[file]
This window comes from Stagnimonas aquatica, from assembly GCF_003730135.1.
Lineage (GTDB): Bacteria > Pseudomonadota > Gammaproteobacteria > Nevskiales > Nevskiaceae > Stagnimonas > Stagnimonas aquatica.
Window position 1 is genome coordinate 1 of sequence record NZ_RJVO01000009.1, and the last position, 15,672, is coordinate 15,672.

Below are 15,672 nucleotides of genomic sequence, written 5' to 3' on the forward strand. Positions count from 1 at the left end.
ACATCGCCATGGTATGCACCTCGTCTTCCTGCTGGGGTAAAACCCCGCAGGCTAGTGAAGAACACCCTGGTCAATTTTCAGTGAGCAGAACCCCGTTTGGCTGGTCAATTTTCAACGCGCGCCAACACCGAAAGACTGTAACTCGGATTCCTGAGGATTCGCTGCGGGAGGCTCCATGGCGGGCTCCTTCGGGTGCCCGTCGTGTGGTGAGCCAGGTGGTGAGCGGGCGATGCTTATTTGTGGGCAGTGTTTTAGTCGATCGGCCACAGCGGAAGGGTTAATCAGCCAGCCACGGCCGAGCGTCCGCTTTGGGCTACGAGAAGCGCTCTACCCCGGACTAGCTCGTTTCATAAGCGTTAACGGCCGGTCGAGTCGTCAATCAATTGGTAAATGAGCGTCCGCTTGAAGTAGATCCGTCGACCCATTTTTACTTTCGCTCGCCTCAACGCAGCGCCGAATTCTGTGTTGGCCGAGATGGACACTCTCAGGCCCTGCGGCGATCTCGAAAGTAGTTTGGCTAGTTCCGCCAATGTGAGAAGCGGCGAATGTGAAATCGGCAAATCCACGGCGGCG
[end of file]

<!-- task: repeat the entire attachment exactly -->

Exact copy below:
This window comes from Stagnimonas aquatica, from assembly GCF_003730135.1.
Lineage (GTDB): Bacteria > Pseudomonadota > Gammaproteobacteria > Nevskiales > Nevskiaceae > Stagnimonas > Stagnimonas aquatica.
Window position 1 is genome coordinate 1 of sequence record NZ_RJVO01000009.1, and the last position, 15,672, is coordinate 15,672.

Below are 15,672 nucleotides of genomic sequence, written 5' to 3' on the forward strand. Positions count from 1 at the left end.
ACATCGCCATGGTATGCACCTCGTCTTCCTGCTGGGGTAAAACCCCGCAGGCTAGTGAAGAACACCCTGGTCAATTTTCAGTGAGCAGAACCCCGTTTGGCTGGTCAATTTTCAACGCGCGCCAACACCGAAAGACTGTAACTCGGATTCCTGAGGATTCGCTGCGGGAGGCTCCATGGCGGGCTCCTTCGGGTGCCCGTCGTGTGGTGAGCCAGGTGGTGAGCGGGCGATGCTTATTTGTGGGCAGTGTTTTAGTCGATCGGCCACAGCGGAAGGGTTAATCAGCCAGCCACGGCCGAGCGTCCGCTTTGGGCTACGAGAAGCGCTCTACCCCGGACTAGCTCGTTTCATAAGCGTTAACGGCCGGTCGAGTCGTCAATCAATTGGTAAATGAGCGTCCGCTTGAAGTAGATCCGTCGACCCATTTTTACTTTCGCTCGCCTCAACGCAGCGCCGAATTCTGTGTTGGCCGAGATGGACACTCTCAGGCCCTGCGGCGATCTCGAAAGTAGTTTGGCTAGTTCCGCCAATGTGAGAAGCGGCGAATGTGAAATCGGCAAATCCACGGCGGCG